Thoughts on English Bible Versions, with Special Reference to the King James Version

Study notes 1997/2000/2011
Tags: English Bible versions; Bible translation; Textual criticism; King James Version

This document is a compilation of materials composed between 1997 and 2000 in response to church members’ questions regarding English Bible versions. The context of their inquiries was twofold:

  • membership in an independent Baptist church that privileged the use of the King James Version (KJV)
  • exposure to a variety of views on the nature of that privilege, including the notion that the KJV is in a unique sense God’s Word preserved in the English language

The content was edited for cohesiveness and style in 2011.

Key Issues in the English Bible Version Debate

  • Text: The best version will be based on the most reliable manuscripts.
  • Technique: The best version will achieve the proper balance between literal and dynamic equivalency.
  • Tradition: The best version will honor the best traditions of the English Bible, but will break with such tradition when necessary.
  • Translators: The best version will reflect both spirituality and scholarship on the part of its creators.

The KJV as a Standard English Version

The benefits of a standard version

  • It facilitates corporate reading.
  • It facilitates memorization.
  • It reduces confusion among readers.
  • It makes sense of the circumstances (100+ versions of the English New Testament).

The strengths of the KJV as a standard version

  • Its translation technique is fairly literal rather than paraphrastic.
  • Its textual base is the Received Text. Whether or not this is the best text—and few have the knowledge to argue one way or another—it is less confusing to keep this text than to use a different one.
  • Its tradition is rich, both in terms of its literary quality and its church use.

The future of the KJV as a standard version

  • Standards are necessary in organizations in order to ensure uniformity. Yet the choice of a Bible version is a locally-determined decision. Principles of soul liberty and local church autonomy—both core Baptist beliefs—must be honored here. At its heart, the version debate is not a theological issue, but a philosophical one.
  • Language changes over time. The spirit of both the New Testament and the Reformation was “the Scriptures in the language of the people.” At some point it is inevitable that the KJV will lose its usefulness to the common English speaker. People may disagree on whether that time is yet future, is now present, or has already come.
  • Many versions are spiritually useful, both for evangelism and edification.
  • Thousands of languages and dialects do not have a translation of any portion of the Scriptures. Therefore, should we focus on the issue of which English version to use or on the priority of translating the Scriptures into those languages?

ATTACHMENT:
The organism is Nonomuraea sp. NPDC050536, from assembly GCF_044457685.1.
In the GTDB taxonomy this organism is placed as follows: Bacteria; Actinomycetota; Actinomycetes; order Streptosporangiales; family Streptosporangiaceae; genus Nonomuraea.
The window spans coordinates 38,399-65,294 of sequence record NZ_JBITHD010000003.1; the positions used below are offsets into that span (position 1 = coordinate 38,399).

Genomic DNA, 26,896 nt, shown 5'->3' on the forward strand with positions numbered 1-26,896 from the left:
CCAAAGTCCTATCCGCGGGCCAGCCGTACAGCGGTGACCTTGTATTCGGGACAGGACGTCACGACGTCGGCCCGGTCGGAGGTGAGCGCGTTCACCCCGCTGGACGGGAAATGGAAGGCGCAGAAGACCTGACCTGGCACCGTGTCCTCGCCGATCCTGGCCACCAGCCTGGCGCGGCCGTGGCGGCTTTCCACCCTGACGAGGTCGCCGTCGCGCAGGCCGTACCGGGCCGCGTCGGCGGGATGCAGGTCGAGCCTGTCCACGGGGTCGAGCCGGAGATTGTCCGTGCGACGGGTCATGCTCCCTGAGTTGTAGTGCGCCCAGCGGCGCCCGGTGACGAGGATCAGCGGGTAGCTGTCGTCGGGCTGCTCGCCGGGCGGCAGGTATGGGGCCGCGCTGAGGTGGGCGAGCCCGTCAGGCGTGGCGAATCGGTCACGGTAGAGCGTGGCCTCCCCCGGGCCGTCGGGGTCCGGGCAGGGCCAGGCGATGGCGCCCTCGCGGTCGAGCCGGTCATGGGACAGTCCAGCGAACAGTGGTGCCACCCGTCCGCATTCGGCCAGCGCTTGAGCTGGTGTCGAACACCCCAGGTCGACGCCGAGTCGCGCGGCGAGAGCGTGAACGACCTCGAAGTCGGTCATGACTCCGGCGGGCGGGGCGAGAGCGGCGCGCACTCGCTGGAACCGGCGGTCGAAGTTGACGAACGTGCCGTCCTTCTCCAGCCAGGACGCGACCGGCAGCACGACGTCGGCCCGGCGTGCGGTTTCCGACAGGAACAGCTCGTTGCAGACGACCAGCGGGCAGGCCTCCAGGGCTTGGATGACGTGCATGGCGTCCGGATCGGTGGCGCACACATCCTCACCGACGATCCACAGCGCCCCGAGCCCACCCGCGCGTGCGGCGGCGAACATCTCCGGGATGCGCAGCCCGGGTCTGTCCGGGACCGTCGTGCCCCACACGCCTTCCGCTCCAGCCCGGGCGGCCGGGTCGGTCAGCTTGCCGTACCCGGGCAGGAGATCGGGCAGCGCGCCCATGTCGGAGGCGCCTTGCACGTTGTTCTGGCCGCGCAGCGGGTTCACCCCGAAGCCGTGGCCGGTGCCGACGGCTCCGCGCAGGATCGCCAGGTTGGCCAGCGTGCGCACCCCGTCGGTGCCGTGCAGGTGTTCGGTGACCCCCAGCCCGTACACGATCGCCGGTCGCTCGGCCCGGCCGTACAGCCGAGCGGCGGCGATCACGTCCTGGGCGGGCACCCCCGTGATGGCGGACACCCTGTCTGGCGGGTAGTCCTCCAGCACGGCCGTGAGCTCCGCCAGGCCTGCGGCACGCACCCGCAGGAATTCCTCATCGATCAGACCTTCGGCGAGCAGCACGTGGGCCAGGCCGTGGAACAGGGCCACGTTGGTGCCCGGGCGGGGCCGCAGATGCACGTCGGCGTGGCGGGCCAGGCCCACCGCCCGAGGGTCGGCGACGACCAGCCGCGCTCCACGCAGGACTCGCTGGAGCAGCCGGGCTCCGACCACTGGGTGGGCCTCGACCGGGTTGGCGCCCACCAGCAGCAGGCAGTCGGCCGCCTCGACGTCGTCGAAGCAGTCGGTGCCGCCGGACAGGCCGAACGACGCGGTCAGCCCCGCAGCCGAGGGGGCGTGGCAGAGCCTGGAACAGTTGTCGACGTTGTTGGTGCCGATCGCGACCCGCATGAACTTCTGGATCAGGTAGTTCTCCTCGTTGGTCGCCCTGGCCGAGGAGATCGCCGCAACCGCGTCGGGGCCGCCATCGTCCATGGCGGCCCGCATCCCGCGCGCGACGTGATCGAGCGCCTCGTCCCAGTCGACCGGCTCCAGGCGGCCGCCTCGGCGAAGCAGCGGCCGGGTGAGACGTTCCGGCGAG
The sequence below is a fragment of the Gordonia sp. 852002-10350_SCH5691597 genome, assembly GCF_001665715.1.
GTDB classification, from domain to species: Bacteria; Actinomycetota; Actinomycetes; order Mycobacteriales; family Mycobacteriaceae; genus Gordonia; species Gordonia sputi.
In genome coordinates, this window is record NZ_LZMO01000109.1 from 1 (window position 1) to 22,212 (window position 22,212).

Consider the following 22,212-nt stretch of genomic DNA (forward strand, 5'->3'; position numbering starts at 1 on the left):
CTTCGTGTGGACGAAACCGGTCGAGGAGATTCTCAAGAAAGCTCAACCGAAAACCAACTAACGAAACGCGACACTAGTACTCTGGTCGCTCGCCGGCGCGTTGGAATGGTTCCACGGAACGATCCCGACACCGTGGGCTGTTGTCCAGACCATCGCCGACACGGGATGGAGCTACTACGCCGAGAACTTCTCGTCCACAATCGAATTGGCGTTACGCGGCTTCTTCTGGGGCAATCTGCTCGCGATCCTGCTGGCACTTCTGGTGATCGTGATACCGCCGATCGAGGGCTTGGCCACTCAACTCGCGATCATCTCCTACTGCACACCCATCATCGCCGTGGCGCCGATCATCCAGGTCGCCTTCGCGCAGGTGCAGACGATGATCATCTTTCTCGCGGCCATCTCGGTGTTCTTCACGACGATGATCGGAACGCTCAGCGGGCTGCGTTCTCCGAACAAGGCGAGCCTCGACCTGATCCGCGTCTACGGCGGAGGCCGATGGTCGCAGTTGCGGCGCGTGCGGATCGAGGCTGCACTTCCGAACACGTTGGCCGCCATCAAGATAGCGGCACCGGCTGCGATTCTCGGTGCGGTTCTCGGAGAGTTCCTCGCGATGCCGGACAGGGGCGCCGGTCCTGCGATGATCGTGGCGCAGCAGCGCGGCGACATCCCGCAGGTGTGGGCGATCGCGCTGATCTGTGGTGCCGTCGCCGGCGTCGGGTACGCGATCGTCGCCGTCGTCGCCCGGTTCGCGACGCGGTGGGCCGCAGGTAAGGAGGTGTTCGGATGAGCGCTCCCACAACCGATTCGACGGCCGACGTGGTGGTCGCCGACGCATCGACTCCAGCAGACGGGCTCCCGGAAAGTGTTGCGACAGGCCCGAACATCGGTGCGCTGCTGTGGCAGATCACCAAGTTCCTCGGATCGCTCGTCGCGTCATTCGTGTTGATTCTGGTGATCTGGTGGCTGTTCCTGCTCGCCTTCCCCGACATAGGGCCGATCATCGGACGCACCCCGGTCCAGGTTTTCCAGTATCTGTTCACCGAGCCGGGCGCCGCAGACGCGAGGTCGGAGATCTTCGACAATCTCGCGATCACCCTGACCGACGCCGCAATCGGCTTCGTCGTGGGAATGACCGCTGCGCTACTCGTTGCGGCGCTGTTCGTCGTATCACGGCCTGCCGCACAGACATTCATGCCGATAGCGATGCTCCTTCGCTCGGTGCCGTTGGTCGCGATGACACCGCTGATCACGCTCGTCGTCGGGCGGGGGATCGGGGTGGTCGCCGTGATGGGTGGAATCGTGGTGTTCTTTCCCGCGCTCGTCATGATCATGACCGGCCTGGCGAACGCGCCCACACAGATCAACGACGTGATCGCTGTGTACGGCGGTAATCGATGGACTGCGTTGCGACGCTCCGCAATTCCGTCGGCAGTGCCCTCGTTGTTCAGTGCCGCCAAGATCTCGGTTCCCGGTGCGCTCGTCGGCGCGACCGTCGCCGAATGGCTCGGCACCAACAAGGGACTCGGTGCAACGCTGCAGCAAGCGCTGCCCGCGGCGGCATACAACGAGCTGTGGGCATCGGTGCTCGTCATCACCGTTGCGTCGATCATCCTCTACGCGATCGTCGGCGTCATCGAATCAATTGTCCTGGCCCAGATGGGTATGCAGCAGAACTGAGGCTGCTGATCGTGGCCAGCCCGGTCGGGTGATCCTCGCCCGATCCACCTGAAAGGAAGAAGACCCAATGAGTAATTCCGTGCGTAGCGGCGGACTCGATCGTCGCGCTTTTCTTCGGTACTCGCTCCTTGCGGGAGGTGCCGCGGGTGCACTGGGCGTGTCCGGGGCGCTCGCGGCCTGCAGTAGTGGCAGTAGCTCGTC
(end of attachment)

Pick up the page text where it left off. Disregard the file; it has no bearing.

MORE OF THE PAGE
Assessing the Contemporary Worth of the KJV

The King James Version of the Bible, first produced in 1611, is a literary masterpiece. It borrowed heavily from previous translations, most heavily from William Tyndale’s work. It was an excellent translation for its time. God has used it to bring millions to Christ and nurture their faith in Him. It justly remains one of the most popular Bible translations on the market today. It exhibits good features of a literal translation, being straightforward in meaning yet employing some artistry of language.

The KJV was revised several times through 1769. However, to my knowledge, it did not undergo revision from 1769 until 1881, when the British Revised Version (RV) appeared. The American Standard Version (ASV) was published in 1901. Each of these versions attempted to update the KJV for a specific audience.

Some important things have happened in the four centuries since the KJV was originally produced. First, nearly all facets of the English language have undergone significant evolution. To some extent, the KJV and other durable writings have served to limit this change, but it has occurred nevertheless. Second, thousands of biblical manuscripts have been discovered, primarily in the twentieth century. These have provided further evidence for the original text of the Scriptures.

How have these two developments affected the continued usefulness of the KJV? As far as the language issue is concerned, there can be little doubt that the KJV is archaic to some extent. There are definitely terms that require explanation and definition. Other versions do a better job of using terms that are more commonly understood by the average twenty-first century reader.

The issue of the KJV’s textual base is much more complex. There are now in excess of 5,000 Greek manuscripts containing at least a portion of the New Testament (NT). Given that these manuscripts were copied repeatedly over the course of hundreds of years, it comes as little surprise to discover that there are some differences between them. These differences are called variants. What is significant about the variants is that they are relatively few: Despite their presence, the NT remains the most accurately attested document of antiquity. Roughly 1 to 2 percent of the NT text is affected by variants.

There are two or three basic schools of thought concerning textual criticism (the branch of study that deals with ascertaining the original text of Scripture). The first is that of the NA/UBS. This acronym refers to two text compilers (Nestle and Aland) and the United Bible Societies. It is often referred to as the “critical text.” Representatives of this method see it as their responsibility to judge among the variant readings and determine on various criteria which is most likely to be the original.